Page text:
Women For Sobriety Organization for Female Alcoholics

National program for women alcoholics

Woman on Telephone
WFS Is Designed Specifically for Women. © Getty Images

Women For Sobriety, founded in 1976 by Jean Kirkpatrick, is an organization and self-help program for women alcoholics, the first national self-help program exclusively for the estimated 7.5 million women alcoholics in the United States alone.

After seeking sobriety for herself, Kirkpatrick discovered there was no program available that dealt specifically with issues faced by female alcoholics, so she began Women For Sobriety to address their needs as she saw them.

According to the Women For Sobriety website, the program was developed after it was discovered that male alcoholics experienced higher rates of recovery than females did within existing treatment and recovery programs.

The consensus at the time was that women alcoholics were "harder to treat" than men and were "less cooperative" than male alcoholics. But the website states, Women For Sobriety concluded that women needed a different approach to recovery than their male counterparts.

"Women's recovery needs are quite different from those of the male alcoholic. Men and women's attitudes have always been different. So, too, their problems. Not to recognize this is to deny recovery to the thousands. It is unconscionable," writes Kirkpatrick in articles on the WFS website. "There is a vast difference between men and women in recovery and their differences must be taken into consideration and dealt with for women to effect a lasting sobriety and recovery from alcoholism."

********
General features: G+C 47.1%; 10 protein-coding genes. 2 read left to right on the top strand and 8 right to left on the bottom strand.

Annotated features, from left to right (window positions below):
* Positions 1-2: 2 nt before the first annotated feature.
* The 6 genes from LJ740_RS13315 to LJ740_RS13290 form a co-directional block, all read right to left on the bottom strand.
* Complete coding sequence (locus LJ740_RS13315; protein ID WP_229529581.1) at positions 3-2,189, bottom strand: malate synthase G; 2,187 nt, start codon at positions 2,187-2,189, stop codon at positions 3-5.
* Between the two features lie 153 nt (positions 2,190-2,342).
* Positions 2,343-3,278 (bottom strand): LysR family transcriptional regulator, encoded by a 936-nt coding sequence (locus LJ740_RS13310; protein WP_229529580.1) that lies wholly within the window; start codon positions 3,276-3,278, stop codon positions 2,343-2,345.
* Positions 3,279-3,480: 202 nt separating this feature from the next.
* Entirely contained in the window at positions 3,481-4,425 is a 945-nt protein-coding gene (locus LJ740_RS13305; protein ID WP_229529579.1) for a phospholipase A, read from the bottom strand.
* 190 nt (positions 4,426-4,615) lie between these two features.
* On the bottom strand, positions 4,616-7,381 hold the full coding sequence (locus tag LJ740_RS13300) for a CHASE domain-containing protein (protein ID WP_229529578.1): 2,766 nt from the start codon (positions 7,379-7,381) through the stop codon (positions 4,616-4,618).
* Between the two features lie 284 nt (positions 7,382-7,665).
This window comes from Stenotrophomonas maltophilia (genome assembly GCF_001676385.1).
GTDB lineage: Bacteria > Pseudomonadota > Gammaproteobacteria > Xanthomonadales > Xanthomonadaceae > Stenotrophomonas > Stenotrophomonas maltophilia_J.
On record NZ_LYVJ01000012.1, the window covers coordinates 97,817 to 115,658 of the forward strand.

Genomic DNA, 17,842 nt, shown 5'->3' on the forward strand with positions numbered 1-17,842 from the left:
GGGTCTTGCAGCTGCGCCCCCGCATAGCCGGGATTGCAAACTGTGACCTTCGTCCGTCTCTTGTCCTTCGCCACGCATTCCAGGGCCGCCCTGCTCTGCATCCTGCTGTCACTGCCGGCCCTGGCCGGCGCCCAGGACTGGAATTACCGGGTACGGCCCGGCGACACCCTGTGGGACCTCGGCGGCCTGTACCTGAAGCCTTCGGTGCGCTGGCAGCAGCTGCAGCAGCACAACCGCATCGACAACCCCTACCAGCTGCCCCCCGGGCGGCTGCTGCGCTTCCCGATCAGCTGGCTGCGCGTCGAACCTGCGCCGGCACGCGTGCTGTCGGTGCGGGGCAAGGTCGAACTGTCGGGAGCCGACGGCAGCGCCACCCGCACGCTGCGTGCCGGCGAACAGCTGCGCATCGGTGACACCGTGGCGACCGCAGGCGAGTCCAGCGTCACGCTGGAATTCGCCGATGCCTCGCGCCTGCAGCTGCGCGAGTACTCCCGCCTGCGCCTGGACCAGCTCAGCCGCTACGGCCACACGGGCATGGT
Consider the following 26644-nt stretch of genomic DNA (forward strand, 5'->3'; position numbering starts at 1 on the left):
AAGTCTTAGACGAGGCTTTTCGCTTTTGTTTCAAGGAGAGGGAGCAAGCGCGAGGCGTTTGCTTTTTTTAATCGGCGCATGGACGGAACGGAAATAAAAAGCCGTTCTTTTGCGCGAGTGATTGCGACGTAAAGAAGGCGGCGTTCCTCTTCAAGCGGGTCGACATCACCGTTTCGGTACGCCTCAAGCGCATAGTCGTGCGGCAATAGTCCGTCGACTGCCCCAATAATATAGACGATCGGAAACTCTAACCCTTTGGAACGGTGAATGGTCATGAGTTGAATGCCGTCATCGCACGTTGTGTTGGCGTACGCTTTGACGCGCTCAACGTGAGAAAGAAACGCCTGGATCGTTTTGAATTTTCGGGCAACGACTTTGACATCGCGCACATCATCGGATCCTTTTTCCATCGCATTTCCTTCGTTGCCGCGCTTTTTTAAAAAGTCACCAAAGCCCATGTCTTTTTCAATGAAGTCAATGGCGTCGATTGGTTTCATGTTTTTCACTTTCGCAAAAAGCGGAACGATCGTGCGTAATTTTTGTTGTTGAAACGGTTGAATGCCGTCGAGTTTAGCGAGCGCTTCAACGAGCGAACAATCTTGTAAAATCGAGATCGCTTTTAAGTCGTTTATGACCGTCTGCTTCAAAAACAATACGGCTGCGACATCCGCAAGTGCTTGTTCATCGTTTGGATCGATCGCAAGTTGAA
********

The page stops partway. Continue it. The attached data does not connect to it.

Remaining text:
New Life Program

Based upon a Thirteen Statement Program of positivity that encourages emotional and spiritual growth, the "New Life" Program tries to help women overcome their alcoholism and learn a wholly new lifestyle.

The Women For Sobriety website suggest that women take 15 minutes each morning to review the "Thirteen Affirmations" of the New Life Acceptance Program.

The site suggests that members "take one Statement and use it consciously all day. At the end of the day review the use of it and what effects it had that day for you and your actions."

Not Affiliated With Other Programs

Women for Sobriety is not affiliated with Alcoholics Anonymous. Members of Women for Sobriety sometimes belong to AA, but the website states, each organization has its individual purpose and should be kept separated. As a Program, it can stand alone or be used along with other programs.

The program is abstinence-based and has the philosophy: forget the past, plan for tomorrow and live for today. Membership requires a desire to stop drinking and a "sincere desire for a new life."

Self-Help Groups

Women For Sobriety has self-help groups throughout the world which usually meet in the homes of members and facilitated by a group moderator. The website has a section describing how WFS meetings work and a process for members to become a group moderator.

The website also has a bookstore section where members and anyone interested in the program and order books and tapes.

Women For Sobriety's New Life program has been adapted to fit the needs of women struggling with addictions to other substances and behaviors.

Also, the website says, that Men For Sobriety groups have been formed in the U.S. and Canada.